alexis.richardson at cohesiveft.com
Sat Oct 20 18:53:42 BST 2007
> I'm evaluated RabbitMQ for a distributed computing project and was
> wondering if anyone had benchmarks regarding non-persistent
> non-transactional messages.
Yes we have.
We have tested RabbitMQ quite a bit and continue to find ways to make
it faster, especially in clustered mode which we have tested with up
to 16 nodes. I provide a snapshot of several scenarios below.
1) On an older and slower version of RabbitMQ we were able to achieve
166,400 messages per second, with each message being 500 bytes in
size. The rate is an egress rate (ie "output messages per second").
This was for a pub-sub scenario with one producer and 64 consumers.
Please note when I say pub/sub I mean "1-many" but implemented using
TCP unicast and not UDP multicast.
There were four 2-way AMD machines in the cluster. I can check for
more info on exactly which model of CPU these were, but they were not
especially recent or fast.
2) The same cluster was able to run with an egress rate of 224,000
messages per second with smaller messages. When only one machine was
used, the rates in both 500 byte and 12 byte cases were around 65,000
3) On the current version of RabbitMQ we measured an input rate of
80,000 mps for 256 byte messages, and an output rate of 320,000 mps.
Note this means each published message is replicated four times
instead of 64 as in the previous case. Also, this was using 16 cores.
Anyway, the total message rate (ingress+egress) was 400,000 mps for
256 bytes per message. For various reasons we believe we can get much
higher throughputs by tweaking the broker's design - please let us
know if you want to discuss this.
Here are some other factors to consider:
One issue is that different numbers of producers and consumers lead to
different message rates. We think 1:64 is a good ratio for (say) a
trading floor. The case we tested in (3) had a ratio of 1:4 for very
specific reasons to do with the use case. Designing a system that can
cluster to 10s or 100s of nodes while keeping latency reasonable, for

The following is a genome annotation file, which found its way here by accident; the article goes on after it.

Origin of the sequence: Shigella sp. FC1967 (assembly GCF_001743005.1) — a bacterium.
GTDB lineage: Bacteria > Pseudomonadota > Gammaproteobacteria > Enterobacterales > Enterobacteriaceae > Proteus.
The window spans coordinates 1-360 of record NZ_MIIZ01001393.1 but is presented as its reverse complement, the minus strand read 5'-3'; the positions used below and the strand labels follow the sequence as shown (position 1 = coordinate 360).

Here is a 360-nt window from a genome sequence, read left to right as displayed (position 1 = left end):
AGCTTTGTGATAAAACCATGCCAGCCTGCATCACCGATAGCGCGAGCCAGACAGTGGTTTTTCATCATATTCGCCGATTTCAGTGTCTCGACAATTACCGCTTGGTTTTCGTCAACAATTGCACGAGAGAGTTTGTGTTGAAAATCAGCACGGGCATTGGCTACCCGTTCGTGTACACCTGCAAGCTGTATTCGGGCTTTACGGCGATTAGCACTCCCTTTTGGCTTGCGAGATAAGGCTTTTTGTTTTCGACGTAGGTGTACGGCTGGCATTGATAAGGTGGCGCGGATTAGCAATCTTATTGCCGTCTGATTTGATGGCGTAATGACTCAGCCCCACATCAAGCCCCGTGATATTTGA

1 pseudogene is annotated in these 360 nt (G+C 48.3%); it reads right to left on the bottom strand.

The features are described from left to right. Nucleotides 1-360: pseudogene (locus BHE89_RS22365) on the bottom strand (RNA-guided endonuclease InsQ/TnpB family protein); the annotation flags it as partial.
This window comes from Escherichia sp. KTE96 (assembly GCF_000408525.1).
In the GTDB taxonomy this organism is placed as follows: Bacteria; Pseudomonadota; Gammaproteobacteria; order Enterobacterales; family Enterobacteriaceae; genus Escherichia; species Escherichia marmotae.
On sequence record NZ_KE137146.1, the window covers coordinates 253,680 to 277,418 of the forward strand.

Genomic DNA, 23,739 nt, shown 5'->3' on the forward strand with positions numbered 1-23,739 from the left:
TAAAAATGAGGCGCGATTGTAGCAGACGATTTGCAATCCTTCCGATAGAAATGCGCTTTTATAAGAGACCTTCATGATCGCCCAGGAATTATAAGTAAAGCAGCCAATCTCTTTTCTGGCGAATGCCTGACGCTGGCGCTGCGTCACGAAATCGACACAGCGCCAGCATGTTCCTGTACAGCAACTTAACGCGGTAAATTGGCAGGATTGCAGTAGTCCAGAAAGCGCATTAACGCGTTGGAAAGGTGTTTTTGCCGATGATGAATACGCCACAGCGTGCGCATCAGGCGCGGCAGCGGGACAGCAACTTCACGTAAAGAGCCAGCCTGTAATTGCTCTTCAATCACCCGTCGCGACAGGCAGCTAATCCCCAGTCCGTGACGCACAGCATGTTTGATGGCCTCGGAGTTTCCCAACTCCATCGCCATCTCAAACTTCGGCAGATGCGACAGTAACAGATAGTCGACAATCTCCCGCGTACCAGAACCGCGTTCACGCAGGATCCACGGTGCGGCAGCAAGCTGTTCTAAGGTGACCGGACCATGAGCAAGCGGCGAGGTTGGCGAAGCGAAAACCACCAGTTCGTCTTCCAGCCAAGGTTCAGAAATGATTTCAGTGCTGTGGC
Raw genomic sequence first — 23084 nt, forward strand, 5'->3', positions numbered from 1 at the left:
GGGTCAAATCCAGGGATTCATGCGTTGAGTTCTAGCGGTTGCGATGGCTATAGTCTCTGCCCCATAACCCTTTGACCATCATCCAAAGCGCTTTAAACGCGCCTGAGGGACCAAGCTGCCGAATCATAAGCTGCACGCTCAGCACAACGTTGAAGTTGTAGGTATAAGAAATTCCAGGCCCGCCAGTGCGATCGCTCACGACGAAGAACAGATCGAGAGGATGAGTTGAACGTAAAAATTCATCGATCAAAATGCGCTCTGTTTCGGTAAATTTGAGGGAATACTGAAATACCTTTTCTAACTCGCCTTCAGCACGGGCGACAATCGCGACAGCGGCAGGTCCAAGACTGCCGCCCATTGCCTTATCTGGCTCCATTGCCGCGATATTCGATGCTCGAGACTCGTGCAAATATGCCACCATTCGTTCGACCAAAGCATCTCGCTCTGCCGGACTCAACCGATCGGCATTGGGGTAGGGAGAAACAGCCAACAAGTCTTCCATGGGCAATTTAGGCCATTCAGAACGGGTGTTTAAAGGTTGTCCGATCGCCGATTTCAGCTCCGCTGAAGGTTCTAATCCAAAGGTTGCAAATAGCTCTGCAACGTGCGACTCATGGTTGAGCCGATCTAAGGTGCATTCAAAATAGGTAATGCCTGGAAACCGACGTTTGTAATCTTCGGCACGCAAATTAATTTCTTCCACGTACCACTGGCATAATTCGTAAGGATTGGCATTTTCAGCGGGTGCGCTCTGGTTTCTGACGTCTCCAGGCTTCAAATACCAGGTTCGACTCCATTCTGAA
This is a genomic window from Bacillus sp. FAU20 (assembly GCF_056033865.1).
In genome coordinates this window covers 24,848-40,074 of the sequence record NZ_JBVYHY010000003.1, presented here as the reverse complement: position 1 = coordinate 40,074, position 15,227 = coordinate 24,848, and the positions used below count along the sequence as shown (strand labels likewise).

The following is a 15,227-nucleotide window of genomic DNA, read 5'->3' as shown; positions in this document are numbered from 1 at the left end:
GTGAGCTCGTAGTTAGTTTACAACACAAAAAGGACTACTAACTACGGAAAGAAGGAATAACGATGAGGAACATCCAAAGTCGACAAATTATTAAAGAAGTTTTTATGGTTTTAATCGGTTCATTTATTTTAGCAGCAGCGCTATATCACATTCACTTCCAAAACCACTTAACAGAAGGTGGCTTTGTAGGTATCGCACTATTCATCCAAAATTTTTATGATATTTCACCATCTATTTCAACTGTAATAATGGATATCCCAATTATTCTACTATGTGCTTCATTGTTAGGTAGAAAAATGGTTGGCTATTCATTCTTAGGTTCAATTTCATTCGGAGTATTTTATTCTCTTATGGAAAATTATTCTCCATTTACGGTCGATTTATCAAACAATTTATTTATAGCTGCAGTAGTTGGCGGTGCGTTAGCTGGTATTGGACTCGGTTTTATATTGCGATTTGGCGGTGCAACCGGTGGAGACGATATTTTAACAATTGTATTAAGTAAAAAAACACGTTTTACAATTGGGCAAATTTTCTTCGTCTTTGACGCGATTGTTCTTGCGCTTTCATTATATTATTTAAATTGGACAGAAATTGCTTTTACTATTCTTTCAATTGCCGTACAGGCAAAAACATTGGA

multiple different use cases and pub/sub ratios, is an interesting
challenge as I am sure you appreciate.
Also note that a problem with testing message rates like the ones I
quote above, is that you run into the limits of the network. We've
been testing using full TCP/IP stacks over 1GigE. Of course this
means we flood the network with message rates as described above. In
addition to any speed up due to design, I would expect RabbitMQ to
perform better if able to take advantage of Infiniband for example.
> The FAQ talks about persistant messages:
> "From our testing, we expect easily-achievable throughputs of 4000
> persistent, non-transacted one-kilobyte messages per second (Intel
> Pentium D, 2.8GHz, dual core, gigabit ethernet) from a single RabbitMQ
> broker node writing to a single spindle."
> but I'd have to imagine that the throughput for non-persistent messages
> per second is significantly higher. OpenAMQ claims 100k+ non-persistent
> messages per second.
> Can anyone provide information regarding the throughput of
> non-persistent non-transactional messages? Please provide the hardware
> in your responses.
I hope I have answered your questions. If you need more info on
anything, eg on the exact hardware, please let us know.
To be quite honest I am not sure who would need more than a few 100k
messages per second in 2007, outside of people trading off financial
feeds. I hope it is enough for your use case.
> rabbitmq-discuss mailing list
> rabbitmq-discuss at lists.rabbitmq.com
+44 20 7617 7339 (UK)
+44 77 9865 2911 (cell)
+1 650 206 2517 (US)
More information about the rabbitmq-discuss